The art of trading
Magazines - Issue 03 (Oct 2007) (Public)
Monday, 01 October 2007 20:00

Fancy a smaller canvas to create beautiful art works on? ATC cards are the hottest and trendiest little masterpieces around town. Benice Basson shares some tips on how you too can get hooked on this art form.

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You Are Special ATC Pack by Benice Basson (Photo 1)
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You Are Special ATC Pack by Benice Basson (Photo 2)

You Are Special ATC Pack by Benice Basson
Benice created an elegant jumbo matchbox to store her quartet of ATC cards in. This means that she created four cards with the same theme. A clever idea she used is to number her cards from 1-4 using buttons. She placed one button on card one, and four buttons on card four.

2007 Marks the 10th birthday of the modern version of the Artist Trading Card. In 1997 M. Vanci Stirnemann, a performing artist in Switzerland, decided to create 1200 miniature works of art to promote an exhibition in his book store. Anyone interested in these cards, were told to come back with one of their own miniature creations to trade. This has evolved to such a degree that crafters worldwide are now even using them as calling cards.

There are not many rules, but the few that exist can be derived from the name:
  • Artist – No rules!! Anyone that can use a pair of scissors, paintbrush or any other "craft weapon of choice", can make them. Maybe it should be called Crafter's Trading Cards... It is however, expected that the artists/creators of the cards include their name and contact details on the back of the card, together with the ATC's title, creation date and number or edition.
  • Trading – Cards may NOT be sold, and can only be traded. As with most things in life, certain cards are and will be more collectable than others.
  • Card – The standard size of ATCs are 2½ inches wide by 3½ inches tall (64mm x 89mm). Due to the possibility that your card will be mailed (even internationally) it is advisable that you use a very sturdy "foundation" for your work of art. Some artists even make special pockets or holders for their cards.

One-of-a-kind ATCs are called originals; identical ATCs are called editions and numbered (7 of 17). Different ATCs based on a similar theme are called a series.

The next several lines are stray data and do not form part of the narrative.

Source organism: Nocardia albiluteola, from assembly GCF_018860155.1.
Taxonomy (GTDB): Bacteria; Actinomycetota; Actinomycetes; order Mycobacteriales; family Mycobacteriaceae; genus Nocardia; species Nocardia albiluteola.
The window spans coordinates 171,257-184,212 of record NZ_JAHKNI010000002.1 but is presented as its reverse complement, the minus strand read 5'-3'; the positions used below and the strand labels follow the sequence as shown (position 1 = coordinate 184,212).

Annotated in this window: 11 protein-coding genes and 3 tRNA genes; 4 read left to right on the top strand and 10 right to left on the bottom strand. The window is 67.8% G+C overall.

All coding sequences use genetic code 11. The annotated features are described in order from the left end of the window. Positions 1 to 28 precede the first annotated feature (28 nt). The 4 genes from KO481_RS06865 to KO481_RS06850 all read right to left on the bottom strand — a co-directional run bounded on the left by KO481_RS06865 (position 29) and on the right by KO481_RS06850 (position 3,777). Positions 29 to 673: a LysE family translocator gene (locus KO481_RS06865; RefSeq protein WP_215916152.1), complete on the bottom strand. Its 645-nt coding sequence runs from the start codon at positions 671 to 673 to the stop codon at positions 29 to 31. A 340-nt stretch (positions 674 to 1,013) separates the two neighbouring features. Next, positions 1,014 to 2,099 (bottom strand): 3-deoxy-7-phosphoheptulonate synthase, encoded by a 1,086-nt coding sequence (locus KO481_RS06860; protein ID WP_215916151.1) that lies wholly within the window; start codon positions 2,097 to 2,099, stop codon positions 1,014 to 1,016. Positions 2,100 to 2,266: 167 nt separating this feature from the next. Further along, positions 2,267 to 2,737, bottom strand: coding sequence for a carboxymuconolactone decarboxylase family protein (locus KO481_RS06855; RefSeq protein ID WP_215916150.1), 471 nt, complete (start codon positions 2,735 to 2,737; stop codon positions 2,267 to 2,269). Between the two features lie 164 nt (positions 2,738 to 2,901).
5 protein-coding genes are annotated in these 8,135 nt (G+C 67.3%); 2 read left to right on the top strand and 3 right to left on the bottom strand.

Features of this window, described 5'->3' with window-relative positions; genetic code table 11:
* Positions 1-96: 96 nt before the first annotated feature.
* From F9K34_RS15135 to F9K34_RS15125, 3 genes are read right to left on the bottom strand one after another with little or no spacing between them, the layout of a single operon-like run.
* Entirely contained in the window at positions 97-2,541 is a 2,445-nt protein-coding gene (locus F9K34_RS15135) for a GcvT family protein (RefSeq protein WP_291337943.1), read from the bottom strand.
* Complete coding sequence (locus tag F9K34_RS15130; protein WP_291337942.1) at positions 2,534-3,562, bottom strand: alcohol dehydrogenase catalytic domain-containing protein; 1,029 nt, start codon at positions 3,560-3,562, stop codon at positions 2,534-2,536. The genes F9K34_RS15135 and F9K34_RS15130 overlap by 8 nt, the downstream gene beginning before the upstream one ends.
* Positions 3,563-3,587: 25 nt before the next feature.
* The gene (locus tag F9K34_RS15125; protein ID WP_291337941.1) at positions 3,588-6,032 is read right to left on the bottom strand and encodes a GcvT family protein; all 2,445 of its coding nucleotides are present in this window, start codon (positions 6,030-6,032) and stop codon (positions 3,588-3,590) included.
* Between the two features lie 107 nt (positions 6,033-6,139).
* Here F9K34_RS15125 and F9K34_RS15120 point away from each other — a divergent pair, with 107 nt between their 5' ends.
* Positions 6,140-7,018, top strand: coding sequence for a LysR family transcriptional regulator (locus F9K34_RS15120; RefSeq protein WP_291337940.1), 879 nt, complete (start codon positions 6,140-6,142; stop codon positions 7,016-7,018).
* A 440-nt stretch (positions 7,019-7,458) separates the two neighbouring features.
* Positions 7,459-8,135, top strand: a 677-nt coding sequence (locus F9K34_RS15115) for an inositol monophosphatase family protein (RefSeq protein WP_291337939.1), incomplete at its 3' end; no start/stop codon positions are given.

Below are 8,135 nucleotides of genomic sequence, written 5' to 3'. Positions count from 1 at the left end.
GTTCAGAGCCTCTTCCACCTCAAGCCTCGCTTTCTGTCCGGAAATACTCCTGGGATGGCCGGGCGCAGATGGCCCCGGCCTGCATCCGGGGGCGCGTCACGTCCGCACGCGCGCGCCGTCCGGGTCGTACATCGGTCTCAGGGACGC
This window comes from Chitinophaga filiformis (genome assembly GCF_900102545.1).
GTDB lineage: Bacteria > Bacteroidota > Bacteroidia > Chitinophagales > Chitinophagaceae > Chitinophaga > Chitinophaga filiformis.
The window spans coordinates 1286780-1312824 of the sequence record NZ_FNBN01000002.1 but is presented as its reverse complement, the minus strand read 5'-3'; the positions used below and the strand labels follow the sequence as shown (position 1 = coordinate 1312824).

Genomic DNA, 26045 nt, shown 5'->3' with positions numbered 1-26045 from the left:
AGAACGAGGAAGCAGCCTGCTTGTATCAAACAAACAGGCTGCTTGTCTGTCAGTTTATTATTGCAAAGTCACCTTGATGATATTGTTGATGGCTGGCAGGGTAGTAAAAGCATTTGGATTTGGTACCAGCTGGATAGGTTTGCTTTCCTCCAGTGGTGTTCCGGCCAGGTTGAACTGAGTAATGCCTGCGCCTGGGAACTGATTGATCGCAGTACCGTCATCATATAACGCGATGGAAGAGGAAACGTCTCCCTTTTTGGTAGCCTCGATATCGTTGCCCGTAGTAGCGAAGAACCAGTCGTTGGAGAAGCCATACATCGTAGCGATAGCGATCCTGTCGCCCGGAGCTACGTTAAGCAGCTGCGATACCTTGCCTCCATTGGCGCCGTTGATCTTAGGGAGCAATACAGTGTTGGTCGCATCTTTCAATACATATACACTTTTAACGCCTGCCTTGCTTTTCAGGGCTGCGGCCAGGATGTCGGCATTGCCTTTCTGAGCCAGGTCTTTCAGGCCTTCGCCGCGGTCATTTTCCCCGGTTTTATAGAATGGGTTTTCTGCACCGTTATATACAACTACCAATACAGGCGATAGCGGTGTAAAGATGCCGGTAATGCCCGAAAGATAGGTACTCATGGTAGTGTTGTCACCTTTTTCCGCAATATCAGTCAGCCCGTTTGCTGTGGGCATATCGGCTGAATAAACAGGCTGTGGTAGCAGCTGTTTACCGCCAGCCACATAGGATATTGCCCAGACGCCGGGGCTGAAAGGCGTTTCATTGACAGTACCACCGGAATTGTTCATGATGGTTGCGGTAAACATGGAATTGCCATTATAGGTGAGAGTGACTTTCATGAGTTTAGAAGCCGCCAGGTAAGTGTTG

ATCs can be traded worldwide (via the internet), but nowadays most cities have face-to-face trade sessions or swaps. We are interested to find out how many such ATC communities already exist in South Africa. You are most welcome to contact the editor via email, providing us with information on your group. Those that are interested in joining such a group can also drop us a line. Examples of your ATCs, and any interesting stories relating to these miniature works of art may be submitted for possible future publication. Those of you that would like to give paper based ATCs a try, may find Cheryl Husmann's "Rule of thirds" useful.

The rule of thirds
  • 1 Main focal image.
  • 2 Background paper.
  • 3 Tiny embellishments.
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You Are Special ATC Pack by Benice Basson (Photo 3)

ATC cards should be marked on the back with a specially designed plaque for your personal information. It must at the very least include the title, date, artist, edition or series and contact details.

This article is an online reproduction of page 14-15 of imagine magazine issue 3 (October 2007) as released by Studio J Media. The original magazine can be ordered in printed form directly from them on their website. Information shared in this article is deemed correct at the time the original magazine was released and may have become outdated or products referred to unavailable. For the sake of reference the publish date of this online article on our site is the date the original publication was released and times are for internal sorting purposes only.